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heading for the coast

but a few quick stops first...

Finally resolving to stay put for a few days to catch up on a few things... one being this blog... after spending the past weeks chasing up the coast via a trip to Sydney we now find ourselves in the Big4 camp kitchen in Port Douglas watching New Zealand play Australia in a Bledisloe Cup build-up to the world cup. Around us a couple of poms and an Aussie family travelling for 12 months with two young kids - home schooling along the way and picking up some work where possible... so who's coming to join us...?

Aside from a quick whirlwind trip back home for a week taking in some old guy's 50th, which was a great opportunity to catch up with everyone, we headed north again from Capela (the home of the camel races) to Theresa Creek Dam just south west of Clemont (where..?). Arriving we were presented with the delema of which group of Grey Nomads we should align ourselves with - the 40 ft caravans sporting Ford F250 diesel guzzlers upper class or the revamped busses and Jayco's from the '60's shivering from the decibels from the ancient generators running the Engel freezers...

Figuring the freezers were for the fish being hauled, we decided to go to where we may learn something... and learn we did. Firstly how delicious redclaw was (fresh water lobster) and secondly that we had no idea how to catch them. Ang quickly arranged a private lesson with a very abliging old boy and soon we were out on the kayak armed with borrowed nets and an enticing feast of half boiled potato, sunlight soap and naartjie (mandarin) skins. Dropping the net on the edge of the water lilies seemed to do the trick and we had a couple of lunches of redclaw in garlic butter or in a mayo sauce over a salad - yum!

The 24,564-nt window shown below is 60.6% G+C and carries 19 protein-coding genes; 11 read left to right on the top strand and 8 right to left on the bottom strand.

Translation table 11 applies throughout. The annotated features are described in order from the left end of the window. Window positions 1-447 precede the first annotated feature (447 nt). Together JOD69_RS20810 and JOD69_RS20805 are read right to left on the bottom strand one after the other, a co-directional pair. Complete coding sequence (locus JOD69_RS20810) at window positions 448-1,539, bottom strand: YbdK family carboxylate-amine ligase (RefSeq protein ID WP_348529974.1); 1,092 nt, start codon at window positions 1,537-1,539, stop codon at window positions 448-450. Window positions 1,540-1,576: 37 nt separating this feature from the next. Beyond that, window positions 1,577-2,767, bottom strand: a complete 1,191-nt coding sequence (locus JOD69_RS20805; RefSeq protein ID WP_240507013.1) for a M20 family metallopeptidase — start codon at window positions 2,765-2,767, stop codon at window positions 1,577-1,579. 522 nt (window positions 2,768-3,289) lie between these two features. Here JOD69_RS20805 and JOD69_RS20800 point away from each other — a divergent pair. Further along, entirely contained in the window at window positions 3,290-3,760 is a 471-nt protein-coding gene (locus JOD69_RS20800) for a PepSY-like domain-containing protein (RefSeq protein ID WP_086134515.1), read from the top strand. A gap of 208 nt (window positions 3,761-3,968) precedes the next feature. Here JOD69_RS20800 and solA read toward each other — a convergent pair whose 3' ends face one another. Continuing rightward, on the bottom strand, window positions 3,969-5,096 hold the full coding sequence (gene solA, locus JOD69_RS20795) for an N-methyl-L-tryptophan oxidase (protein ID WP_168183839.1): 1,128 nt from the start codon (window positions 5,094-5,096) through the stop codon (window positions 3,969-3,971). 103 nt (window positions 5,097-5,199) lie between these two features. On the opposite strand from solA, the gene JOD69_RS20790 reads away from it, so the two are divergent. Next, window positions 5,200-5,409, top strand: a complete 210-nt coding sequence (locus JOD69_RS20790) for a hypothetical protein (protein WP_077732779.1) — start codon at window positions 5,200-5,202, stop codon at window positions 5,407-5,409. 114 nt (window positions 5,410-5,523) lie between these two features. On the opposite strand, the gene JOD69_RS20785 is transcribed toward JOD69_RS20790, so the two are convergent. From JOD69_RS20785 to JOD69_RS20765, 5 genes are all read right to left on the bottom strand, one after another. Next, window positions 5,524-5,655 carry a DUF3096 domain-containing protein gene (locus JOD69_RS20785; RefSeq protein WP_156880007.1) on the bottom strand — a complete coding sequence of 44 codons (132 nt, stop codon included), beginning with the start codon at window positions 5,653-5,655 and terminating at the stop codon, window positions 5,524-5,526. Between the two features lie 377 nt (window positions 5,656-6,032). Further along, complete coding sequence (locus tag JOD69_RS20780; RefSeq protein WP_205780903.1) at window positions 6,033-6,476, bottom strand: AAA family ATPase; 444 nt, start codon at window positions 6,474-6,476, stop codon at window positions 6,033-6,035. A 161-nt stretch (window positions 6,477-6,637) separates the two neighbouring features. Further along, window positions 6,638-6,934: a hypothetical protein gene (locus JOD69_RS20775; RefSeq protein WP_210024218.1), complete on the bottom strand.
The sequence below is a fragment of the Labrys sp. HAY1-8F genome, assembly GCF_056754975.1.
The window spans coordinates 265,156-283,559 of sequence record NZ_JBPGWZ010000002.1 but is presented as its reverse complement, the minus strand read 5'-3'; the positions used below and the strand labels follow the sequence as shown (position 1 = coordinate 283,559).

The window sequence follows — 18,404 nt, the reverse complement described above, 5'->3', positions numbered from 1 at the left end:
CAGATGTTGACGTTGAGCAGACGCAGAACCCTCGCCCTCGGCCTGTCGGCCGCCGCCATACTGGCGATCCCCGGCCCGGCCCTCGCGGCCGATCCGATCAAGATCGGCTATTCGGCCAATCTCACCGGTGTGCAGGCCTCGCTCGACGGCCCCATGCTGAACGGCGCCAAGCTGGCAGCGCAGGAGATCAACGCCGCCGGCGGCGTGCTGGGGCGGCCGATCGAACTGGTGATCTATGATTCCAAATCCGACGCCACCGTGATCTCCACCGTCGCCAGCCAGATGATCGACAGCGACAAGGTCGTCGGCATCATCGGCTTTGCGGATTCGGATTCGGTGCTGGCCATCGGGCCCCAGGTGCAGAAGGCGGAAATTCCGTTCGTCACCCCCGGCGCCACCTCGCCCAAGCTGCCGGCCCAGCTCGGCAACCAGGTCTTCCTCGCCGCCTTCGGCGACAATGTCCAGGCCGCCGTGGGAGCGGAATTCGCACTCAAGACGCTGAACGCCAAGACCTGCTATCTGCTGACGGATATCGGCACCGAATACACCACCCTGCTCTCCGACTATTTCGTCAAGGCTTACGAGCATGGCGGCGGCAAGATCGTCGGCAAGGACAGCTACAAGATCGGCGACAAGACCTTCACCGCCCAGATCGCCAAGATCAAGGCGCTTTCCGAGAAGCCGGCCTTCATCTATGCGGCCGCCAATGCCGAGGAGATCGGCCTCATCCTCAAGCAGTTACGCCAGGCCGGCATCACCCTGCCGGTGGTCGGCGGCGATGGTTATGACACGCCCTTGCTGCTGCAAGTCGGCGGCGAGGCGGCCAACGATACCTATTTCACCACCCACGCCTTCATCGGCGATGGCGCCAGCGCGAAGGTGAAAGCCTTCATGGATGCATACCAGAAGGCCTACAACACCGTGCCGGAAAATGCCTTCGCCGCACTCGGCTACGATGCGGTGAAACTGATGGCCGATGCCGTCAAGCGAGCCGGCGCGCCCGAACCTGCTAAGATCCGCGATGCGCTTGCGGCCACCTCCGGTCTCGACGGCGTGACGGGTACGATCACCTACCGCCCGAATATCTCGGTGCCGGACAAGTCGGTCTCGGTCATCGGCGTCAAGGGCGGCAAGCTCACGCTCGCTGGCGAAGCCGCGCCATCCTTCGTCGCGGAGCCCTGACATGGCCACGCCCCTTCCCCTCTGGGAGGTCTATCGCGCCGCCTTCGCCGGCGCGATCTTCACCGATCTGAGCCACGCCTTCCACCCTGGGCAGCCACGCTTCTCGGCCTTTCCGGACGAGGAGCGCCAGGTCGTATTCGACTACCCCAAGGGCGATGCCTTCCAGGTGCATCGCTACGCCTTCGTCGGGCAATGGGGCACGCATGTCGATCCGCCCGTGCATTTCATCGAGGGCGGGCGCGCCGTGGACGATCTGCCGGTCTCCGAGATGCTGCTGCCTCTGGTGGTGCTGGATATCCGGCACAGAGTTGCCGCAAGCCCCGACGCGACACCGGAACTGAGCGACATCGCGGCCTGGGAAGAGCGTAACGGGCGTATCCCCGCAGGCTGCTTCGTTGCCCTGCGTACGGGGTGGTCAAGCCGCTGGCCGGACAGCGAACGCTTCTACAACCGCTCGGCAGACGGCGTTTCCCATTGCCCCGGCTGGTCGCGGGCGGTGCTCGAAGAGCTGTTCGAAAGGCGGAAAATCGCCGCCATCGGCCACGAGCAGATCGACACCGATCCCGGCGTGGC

Conversing with a butcher bird...

Heading towards Airlie to meet 'the girls' we took a detour through Moranbah, the rental property mecca of north QLD. Popping in to the real estate agents... in short crappy houses fetching $600k but being rented for $1,200 pw... Investors queueing up with cash to buy, we figured Moranbah has been done... moving on... but a quick stop at a local hotspot gave us some awesome sights of all sorts of birds of prey.

black kites, whistling kites, little eagles (some ravens, crows and others..)

for as long as we could stand the smell...

Heading to Eungella for our overnight we got distracted by a rusted old sign 'Mount Britton'. Why was this place not on the map? We're so often amazed by the little gems that seem to jump out at us and give us an unexpected bit of magic. Mount Britton is... well nothing really - an ex-town with an ex-gold mine, a couple of ex-pubs and a current unused school house that looks like it will be 'ex' very soon. we were able to set up camp in the middle of (ex)town mainly because everything that would constitute a town was now gone, bar a few bits of old mining equipment and the said school house. Strangely, the entire area is kept mowed and street signs maintained, although the streets have long since disappeared.

We did our usual bicycle tour of the area and then as we were about to settle down for the night, our to-be neighbour for the evening drove in. Of-course any new face means Ang has to flick into entertaining mode, so our new neighbour came for dinner. At 70-odd touring around alone with his home-brewed rum, scotch and an array of mouth-organs he turned out to be quite a personality. A great evening ensued with assistance of the said home-brew and we sang very old songs to the sounds of the mouth organs and recounted too many dark secrets all around. Why we feel comfortable speaking to perfect strangers about things we would not disclose to even family, I'll never know - some call it the hairdresser syndrome...?

the usual mucking around...

102nd use for a mountain bike

Eungella had to wait yet another day, but what a spectacular spot. Camp was perched right on the 700m high paraglider take-off site overlooking the 70km long valley with the city of Mackay in the distance - the wind just happened to be perfect when we arrived, so a nice little fly up the western slopes of the valley was just the perfect welcome to this little rain forest park and a breath of fresh air after the past few weeks in the dusty and dry Central Queensland.